Wednesday, 19 October 2005 – around Salta (San Lorenzo): Quebrada del Toro

This was the first time on the trip that we’d stay two nights in the same hotel, so a good opportunity to arrange for a bag of laundry to be processed while we were enjoying a day at the Quebrada del Toro.

I forgot to mention in previous reports that Diego, our other guide, had to return to Cordoba and would then be flying out to Mexico to attend a botanical conference. For one day, Guillermo had to fill all the tour leader functions unassisted, but today’s images show that Guillermo’s brother-in-law, Emilio, had joined us.

So it was Emilio who joined Guillermo in the daily shopping trolley race to stock up with supplies, this time in a huge hypermarket on the outskirts of Salta. We also indulged in a bit of shopping and Rob bought a transparent washing up bowl to act as emergency stand in diffuser. A diffuser is a very useful tool when taking pictures in high contrast light conditions, such as Gymnos underneath bushes, partially exposed to full very strong sunlight, partly in the shade. Another useful tool is a reflector, such as the one that Woody had clipped to his belt, that could be unfolded to a disk, about a meter (1 ft) across. This could be used to reflect natural light into dark shadowy places. In Brazil, we would ask follicly challenged (bald) Brian Bates to fulfil the same function, but he was stuck north of the border with Bolivia.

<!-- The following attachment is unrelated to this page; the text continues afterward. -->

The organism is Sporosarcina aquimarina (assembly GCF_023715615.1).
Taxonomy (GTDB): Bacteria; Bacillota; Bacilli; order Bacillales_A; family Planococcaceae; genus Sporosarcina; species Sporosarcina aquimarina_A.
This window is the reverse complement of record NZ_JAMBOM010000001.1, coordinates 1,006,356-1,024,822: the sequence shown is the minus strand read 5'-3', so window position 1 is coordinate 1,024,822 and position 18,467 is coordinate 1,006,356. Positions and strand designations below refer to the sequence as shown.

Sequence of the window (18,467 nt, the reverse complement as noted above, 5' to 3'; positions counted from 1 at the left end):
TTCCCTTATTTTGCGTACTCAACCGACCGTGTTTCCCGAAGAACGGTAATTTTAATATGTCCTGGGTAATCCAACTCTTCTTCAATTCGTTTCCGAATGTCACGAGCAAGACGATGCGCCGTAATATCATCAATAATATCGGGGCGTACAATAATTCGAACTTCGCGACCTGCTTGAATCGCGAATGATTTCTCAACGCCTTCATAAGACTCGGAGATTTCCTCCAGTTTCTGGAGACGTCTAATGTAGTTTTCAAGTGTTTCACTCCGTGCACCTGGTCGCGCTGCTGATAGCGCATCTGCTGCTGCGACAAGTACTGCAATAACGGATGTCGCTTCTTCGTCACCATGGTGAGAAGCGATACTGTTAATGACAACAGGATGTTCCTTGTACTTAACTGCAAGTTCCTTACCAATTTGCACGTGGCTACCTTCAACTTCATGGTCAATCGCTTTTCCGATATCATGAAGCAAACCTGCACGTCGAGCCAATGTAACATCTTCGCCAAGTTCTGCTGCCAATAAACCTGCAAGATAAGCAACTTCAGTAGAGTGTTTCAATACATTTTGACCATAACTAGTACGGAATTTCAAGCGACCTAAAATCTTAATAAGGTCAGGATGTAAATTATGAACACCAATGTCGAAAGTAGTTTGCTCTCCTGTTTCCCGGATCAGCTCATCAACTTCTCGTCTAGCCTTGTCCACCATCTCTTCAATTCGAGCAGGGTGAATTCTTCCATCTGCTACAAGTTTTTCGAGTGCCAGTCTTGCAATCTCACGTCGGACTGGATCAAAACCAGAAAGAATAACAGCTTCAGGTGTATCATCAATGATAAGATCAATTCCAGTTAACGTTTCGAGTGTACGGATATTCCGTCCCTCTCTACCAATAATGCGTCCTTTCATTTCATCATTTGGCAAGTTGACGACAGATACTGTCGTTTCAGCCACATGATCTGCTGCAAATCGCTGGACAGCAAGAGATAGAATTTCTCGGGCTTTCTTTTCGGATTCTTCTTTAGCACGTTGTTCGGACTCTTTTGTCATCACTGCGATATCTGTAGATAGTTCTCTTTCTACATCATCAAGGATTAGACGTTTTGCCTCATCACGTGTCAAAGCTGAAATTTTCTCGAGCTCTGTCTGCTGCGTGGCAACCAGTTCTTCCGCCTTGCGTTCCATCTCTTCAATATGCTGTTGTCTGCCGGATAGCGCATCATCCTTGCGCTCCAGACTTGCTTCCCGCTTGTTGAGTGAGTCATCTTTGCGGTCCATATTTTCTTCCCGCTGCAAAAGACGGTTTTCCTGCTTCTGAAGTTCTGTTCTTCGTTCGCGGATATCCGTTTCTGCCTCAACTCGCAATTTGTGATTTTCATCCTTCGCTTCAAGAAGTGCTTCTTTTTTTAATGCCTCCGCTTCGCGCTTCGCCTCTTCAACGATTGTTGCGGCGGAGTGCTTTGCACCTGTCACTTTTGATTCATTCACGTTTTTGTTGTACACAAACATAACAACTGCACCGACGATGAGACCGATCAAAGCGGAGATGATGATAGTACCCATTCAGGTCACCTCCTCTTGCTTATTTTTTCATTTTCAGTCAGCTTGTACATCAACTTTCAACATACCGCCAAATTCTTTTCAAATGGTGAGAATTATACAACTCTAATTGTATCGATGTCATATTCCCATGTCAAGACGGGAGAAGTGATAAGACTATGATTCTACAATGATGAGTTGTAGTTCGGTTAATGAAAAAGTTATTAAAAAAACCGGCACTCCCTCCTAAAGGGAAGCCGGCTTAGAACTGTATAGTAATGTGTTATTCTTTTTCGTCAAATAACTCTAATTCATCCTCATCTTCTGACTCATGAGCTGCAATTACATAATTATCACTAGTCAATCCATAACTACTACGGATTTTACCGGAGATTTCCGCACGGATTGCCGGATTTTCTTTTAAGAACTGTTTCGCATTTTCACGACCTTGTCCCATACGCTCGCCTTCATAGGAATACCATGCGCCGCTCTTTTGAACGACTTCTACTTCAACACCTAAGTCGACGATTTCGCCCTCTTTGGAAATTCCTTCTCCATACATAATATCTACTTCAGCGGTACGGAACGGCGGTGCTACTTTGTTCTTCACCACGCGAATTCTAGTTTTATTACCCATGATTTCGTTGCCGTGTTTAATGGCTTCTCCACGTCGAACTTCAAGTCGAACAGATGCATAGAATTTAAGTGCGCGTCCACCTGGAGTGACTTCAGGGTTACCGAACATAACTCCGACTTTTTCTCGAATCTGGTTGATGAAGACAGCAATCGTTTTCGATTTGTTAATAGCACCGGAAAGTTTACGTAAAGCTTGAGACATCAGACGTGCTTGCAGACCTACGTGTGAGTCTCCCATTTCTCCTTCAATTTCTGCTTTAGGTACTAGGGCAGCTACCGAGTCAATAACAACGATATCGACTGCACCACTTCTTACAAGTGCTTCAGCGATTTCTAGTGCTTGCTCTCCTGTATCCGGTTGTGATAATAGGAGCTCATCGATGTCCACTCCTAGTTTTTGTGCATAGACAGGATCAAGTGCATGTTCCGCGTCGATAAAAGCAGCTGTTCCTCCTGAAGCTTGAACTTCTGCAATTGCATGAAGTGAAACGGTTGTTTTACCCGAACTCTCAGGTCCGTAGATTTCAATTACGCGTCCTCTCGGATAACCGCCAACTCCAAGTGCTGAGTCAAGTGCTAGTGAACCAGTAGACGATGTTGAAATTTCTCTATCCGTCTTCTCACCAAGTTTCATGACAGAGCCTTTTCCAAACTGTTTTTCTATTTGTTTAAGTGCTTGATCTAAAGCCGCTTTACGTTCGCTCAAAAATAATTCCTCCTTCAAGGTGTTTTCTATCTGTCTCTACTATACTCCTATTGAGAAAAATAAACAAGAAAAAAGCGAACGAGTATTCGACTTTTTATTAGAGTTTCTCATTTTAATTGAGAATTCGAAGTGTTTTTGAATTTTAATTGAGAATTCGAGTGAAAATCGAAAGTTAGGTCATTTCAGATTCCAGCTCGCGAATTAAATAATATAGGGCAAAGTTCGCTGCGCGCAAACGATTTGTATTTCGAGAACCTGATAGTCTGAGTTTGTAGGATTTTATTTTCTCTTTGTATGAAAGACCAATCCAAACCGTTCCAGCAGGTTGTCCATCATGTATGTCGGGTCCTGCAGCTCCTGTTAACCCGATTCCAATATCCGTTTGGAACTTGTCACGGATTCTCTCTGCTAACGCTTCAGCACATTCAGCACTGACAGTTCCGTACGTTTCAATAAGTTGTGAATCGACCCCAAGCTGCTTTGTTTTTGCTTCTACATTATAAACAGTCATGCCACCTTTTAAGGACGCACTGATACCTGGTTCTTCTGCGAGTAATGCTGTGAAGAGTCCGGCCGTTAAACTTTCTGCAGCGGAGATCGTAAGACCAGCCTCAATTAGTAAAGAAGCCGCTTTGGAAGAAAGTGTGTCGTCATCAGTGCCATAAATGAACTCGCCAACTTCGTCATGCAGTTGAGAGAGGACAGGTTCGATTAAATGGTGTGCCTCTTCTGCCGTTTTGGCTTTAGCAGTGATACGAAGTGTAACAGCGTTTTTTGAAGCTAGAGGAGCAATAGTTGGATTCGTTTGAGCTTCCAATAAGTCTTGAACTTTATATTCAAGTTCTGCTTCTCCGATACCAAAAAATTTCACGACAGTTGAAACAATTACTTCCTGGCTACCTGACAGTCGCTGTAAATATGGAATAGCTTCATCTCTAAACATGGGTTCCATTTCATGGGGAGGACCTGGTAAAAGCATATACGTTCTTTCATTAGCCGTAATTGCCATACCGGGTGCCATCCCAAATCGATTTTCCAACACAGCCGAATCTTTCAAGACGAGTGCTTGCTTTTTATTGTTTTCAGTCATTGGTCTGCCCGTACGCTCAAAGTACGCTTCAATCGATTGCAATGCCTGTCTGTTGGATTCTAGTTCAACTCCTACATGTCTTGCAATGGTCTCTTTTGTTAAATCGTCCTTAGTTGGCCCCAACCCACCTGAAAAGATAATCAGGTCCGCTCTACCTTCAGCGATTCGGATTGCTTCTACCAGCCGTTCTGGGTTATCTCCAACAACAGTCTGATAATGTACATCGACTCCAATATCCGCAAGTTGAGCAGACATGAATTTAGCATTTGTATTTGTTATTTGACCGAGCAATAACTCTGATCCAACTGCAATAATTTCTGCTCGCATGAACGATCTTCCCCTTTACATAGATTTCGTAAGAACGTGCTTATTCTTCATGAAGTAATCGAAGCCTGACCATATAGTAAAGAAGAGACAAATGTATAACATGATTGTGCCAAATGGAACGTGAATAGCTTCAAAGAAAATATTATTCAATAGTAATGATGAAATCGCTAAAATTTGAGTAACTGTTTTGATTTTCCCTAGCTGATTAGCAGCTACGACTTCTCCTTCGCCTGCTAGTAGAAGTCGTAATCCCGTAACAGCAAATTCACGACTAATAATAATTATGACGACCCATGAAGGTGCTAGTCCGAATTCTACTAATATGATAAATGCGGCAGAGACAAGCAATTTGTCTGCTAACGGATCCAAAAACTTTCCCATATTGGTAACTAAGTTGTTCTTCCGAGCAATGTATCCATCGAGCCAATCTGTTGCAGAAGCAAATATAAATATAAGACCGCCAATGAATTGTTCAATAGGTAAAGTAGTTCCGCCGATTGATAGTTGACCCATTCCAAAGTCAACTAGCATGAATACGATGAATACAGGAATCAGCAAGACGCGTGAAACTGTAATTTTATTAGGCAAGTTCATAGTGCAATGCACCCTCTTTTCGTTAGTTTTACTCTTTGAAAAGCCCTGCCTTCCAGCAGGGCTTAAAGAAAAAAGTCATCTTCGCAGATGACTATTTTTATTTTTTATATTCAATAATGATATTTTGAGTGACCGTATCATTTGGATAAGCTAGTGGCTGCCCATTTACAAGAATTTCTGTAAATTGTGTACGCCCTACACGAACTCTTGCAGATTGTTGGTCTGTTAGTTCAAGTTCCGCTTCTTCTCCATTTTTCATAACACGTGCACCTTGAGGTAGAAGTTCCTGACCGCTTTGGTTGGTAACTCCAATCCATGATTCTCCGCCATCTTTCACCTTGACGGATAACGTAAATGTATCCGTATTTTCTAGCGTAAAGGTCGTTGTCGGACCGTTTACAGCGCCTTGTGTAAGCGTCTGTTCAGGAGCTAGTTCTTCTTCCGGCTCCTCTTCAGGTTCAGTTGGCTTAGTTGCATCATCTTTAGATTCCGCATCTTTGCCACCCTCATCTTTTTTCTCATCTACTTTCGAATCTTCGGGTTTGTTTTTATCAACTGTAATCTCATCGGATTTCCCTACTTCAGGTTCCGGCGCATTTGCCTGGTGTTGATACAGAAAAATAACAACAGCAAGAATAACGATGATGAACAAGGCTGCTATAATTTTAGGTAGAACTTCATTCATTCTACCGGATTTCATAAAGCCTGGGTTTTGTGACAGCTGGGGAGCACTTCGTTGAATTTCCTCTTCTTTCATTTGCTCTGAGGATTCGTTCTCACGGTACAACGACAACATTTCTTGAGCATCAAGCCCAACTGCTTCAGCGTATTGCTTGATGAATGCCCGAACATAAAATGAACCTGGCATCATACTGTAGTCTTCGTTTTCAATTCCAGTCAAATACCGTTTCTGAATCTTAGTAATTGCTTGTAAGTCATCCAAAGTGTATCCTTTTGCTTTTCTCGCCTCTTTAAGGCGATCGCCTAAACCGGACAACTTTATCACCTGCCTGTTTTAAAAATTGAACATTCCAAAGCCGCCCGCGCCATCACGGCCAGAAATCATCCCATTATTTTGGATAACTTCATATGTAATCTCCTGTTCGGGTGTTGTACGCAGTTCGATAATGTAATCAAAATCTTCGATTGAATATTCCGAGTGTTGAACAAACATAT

I have 7 stops recorded for the day, ranging from 1,665 to 2,789 m (5,466 – 9,157 ft) in altitude. According to the medical profession, High Altitude is from 1500 – 3500 m (5000 – 11500 ft); Extreme Altitude is above 5,500 m (18,000 ft) and Very High Altitude is the bit in between. People who experience altitude sickness, usually complain of symptoms above 2,500 m (8,000 ft). As we’d be travelling up to the Very High Altitude level during this week, it was useful to learn how we’d react. There seems to be no guarantee that because you have not had any bad effects previously, you won’t experience problems this time. For those who want to know more, I suggest a look at http://www.high-altitude-medicine.com